[seqfan] Re: Prime signature of 1, and second signature
David Wilson
davidwwilson at comcast.net
Mon Jul 2 04:34:14 CEST 2012
So that is interesting. For multiset A, define sig(A) as the multiset of
the number of times each element of A appears in A.
For example, for
A = {1,2,2,3,3,3,4,4,4,5,5,5,5,5}
we have
sig(A) = {1,2,3,3,5}
sig^2(A) = sig(sig(A)) = {1,1,1,2}
sig^3(A) = {1,3}
sig^4(A) = {1,1}
sig^5(A) = {2}
sig^6(A) = {1}
and higher compositions continue to yield {1}.
I am guessing that trajectories of the sig function on finite multiset
have fixed points {} and {1}, that there are no other oscillators, that
{} is reached only from the empty starting multiset, and {1} from every
nonempty starting multiset. Since for any multiset of nonnegative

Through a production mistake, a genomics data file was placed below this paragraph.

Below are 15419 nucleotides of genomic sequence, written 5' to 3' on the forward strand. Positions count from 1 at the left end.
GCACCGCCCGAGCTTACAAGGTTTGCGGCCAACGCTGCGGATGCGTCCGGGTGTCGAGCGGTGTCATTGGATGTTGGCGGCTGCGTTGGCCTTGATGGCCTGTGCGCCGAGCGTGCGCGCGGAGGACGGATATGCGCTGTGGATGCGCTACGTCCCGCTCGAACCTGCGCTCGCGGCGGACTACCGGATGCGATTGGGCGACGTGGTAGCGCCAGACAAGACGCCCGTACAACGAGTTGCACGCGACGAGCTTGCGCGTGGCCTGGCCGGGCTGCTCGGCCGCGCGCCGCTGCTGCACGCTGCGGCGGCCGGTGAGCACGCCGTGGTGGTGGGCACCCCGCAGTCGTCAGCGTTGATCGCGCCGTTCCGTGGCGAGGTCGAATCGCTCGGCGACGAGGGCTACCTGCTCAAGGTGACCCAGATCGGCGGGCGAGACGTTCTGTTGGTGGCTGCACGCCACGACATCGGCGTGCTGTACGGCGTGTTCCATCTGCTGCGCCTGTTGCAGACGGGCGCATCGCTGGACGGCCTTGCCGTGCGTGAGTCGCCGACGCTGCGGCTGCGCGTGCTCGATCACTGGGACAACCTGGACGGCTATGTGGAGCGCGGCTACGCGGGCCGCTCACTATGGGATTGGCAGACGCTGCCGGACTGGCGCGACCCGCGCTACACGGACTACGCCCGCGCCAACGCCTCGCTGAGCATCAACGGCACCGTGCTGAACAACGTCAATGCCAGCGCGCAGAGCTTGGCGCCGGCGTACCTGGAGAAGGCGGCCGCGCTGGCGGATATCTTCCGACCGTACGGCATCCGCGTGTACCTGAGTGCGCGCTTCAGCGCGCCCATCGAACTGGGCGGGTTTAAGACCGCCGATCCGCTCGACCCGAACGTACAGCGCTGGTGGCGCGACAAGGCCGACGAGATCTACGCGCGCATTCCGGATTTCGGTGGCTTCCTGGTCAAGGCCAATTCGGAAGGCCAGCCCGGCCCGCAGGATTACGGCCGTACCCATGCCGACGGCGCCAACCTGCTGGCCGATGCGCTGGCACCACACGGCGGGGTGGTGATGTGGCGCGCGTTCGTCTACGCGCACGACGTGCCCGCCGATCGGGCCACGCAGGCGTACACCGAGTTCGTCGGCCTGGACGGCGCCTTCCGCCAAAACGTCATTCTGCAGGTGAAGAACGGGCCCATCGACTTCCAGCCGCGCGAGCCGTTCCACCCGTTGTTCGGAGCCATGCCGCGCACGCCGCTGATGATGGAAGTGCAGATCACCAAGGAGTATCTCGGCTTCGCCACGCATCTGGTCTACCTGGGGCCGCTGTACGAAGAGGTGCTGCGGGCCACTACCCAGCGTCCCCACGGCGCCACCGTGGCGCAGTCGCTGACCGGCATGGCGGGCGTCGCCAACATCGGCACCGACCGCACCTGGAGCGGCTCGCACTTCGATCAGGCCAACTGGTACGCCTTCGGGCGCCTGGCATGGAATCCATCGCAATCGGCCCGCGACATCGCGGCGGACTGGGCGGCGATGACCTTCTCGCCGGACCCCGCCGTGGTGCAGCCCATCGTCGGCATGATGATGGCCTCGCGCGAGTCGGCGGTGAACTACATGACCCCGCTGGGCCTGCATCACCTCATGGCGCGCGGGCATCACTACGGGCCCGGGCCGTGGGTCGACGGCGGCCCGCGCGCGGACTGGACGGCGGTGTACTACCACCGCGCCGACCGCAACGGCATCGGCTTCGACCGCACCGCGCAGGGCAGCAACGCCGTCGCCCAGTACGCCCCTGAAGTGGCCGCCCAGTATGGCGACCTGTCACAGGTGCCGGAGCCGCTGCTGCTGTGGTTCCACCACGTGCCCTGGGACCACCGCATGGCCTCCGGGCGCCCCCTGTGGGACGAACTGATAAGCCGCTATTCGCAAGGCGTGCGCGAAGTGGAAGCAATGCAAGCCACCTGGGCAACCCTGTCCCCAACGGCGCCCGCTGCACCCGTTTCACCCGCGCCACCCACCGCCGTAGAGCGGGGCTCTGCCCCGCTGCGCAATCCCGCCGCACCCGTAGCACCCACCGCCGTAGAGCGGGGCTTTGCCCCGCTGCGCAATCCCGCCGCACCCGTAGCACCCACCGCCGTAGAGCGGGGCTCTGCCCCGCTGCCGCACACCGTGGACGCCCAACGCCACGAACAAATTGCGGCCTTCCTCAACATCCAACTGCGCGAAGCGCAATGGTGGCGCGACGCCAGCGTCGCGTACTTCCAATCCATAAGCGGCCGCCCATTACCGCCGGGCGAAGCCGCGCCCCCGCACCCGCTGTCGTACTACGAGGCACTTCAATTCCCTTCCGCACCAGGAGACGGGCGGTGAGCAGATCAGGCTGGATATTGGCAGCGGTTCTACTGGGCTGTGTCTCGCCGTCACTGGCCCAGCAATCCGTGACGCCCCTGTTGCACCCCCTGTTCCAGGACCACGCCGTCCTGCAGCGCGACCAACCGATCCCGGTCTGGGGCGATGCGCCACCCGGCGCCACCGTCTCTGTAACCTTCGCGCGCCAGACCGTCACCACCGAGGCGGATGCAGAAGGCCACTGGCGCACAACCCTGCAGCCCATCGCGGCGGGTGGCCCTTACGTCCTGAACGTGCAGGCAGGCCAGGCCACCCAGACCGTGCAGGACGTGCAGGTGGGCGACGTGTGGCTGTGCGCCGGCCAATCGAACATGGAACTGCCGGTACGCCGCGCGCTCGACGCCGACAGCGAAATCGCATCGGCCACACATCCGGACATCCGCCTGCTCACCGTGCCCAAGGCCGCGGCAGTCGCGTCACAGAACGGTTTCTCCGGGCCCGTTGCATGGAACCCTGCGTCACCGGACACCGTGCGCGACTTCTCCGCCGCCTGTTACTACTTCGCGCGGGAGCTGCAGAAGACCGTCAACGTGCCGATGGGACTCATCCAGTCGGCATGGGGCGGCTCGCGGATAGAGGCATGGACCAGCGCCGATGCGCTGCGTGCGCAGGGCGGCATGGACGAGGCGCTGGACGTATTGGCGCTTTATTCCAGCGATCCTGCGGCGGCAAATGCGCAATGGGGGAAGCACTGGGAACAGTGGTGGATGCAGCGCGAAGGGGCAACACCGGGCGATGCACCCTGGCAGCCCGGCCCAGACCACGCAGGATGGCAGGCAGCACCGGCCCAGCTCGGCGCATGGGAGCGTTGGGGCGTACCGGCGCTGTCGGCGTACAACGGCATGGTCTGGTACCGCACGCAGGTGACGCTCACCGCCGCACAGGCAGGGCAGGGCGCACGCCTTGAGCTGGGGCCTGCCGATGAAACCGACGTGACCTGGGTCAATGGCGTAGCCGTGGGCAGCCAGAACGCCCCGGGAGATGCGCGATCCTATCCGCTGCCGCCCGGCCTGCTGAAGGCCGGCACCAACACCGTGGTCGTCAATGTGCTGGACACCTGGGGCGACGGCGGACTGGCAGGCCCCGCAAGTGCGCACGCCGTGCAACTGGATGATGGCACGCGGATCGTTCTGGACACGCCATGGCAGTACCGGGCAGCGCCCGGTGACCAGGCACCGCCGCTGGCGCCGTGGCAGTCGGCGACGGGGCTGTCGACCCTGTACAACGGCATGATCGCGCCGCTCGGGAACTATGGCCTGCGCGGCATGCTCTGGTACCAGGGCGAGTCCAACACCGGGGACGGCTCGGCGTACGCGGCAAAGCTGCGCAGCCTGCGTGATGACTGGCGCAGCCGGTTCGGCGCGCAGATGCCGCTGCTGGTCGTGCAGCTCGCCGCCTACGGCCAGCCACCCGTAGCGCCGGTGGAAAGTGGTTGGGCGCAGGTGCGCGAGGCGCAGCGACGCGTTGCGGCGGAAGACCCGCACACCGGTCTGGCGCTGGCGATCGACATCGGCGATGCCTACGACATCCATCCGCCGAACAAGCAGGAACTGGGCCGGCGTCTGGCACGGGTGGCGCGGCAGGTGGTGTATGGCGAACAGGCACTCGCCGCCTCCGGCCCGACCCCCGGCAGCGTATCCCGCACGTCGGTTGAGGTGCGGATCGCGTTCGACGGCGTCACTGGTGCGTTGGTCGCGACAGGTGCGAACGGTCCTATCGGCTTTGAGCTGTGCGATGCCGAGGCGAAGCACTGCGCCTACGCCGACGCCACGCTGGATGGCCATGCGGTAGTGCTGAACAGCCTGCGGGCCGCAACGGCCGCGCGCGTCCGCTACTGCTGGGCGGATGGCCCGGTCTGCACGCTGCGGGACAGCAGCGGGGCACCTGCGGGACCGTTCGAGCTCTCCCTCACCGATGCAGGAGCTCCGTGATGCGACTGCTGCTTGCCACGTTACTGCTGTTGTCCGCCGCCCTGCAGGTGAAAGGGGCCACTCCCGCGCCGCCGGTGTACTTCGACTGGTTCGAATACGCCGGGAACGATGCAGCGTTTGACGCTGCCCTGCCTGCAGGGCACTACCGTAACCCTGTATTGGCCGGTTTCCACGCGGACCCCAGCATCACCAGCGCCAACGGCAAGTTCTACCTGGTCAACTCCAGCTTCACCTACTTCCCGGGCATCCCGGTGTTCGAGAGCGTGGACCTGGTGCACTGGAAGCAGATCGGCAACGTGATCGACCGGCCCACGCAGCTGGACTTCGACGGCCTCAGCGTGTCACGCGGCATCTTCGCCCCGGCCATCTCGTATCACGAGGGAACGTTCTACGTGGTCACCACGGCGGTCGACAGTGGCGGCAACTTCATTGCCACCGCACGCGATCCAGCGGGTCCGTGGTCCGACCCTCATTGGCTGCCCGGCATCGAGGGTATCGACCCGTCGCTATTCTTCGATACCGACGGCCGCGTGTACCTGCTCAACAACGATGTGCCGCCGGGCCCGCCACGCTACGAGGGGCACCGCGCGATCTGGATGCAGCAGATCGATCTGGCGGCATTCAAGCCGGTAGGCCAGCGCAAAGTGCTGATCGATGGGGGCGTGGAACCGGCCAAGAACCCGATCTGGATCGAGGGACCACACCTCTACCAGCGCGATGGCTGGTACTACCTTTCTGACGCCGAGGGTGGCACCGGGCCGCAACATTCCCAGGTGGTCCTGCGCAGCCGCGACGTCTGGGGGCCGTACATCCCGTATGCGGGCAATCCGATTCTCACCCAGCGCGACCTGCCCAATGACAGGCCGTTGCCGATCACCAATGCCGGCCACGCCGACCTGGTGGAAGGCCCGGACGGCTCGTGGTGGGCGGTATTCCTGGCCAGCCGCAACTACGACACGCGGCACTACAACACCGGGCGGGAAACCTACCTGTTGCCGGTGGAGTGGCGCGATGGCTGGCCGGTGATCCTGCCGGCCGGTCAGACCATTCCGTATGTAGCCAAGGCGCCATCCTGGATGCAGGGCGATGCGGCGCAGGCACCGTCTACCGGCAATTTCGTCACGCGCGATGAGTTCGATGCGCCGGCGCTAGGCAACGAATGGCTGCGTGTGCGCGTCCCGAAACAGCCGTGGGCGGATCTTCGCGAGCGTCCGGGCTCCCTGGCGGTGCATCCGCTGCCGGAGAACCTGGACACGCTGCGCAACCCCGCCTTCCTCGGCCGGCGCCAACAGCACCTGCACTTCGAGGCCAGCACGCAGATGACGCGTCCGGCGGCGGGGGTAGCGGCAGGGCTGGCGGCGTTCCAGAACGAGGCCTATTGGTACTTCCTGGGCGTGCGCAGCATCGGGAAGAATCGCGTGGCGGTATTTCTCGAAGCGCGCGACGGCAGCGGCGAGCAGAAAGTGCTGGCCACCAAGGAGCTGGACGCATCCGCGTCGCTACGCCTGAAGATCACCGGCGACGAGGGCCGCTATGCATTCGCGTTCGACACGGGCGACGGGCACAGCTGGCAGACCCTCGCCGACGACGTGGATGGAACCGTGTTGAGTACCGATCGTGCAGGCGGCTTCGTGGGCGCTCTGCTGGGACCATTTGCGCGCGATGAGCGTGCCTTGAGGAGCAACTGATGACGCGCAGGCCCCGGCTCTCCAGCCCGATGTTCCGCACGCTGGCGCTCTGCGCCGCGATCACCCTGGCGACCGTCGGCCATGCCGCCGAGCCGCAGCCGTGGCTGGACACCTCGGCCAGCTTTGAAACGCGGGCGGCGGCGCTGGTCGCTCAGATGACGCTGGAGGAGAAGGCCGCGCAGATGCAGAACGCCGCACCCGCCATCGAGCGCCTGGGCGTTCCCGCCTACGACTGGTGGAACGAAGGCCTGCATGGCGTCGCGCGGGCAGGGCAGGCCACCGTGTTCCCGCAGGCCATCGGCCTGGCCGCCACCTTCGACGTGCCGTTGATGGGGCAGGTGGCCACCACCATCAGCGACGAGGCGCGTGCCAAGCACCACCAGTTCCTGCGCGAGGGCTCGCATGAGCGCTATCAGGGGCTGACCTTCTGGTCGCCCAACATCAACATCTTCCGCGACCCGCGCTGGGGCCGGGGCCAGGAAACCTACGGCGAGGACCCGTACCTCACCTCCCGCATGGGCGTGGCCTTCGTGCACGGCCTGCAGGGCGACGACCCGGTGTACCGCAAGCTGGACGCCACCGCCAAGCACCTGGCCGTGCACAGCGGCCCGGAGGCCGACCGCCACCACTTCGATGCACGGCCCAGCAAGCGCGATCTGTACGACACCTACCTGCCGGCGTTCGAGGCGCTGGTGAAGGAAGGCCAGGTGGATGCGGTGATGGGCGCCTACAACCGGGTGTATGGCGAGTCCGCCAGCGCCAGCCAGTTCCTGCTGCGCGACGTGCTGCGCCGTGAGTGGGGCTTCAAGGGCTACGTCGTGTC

integers B, it is easy enough to construct multiset A with sig(A) = B,
it would follow that there are nonempty multisets whose trajectory
requires an arbitrary number of iterations before reaching {1}.
On 7/1/2012 4:49 PM, franktaw at netscape.net wrote:
> To me, it's clear that the best definition of the prime signature is
> that it is a multiset. But then, it is equally clear to me that
> partitions should be defined as multisets, although the traditional
> definition is otherwise.
>
> Note, by the way, my definition of the signature of a partition in
> A115621. (Since I submitted this sequence, I have come to realize that
> this signature definition applies to any finite multiset, not just
> partitions.) If we regard the factorization of a number as a multiset
> of primes (another definition that seems obvious to me), the prime
> signature is then the signature of the prime factorization.
>
> Franklin T. Adams-Watters
>
>
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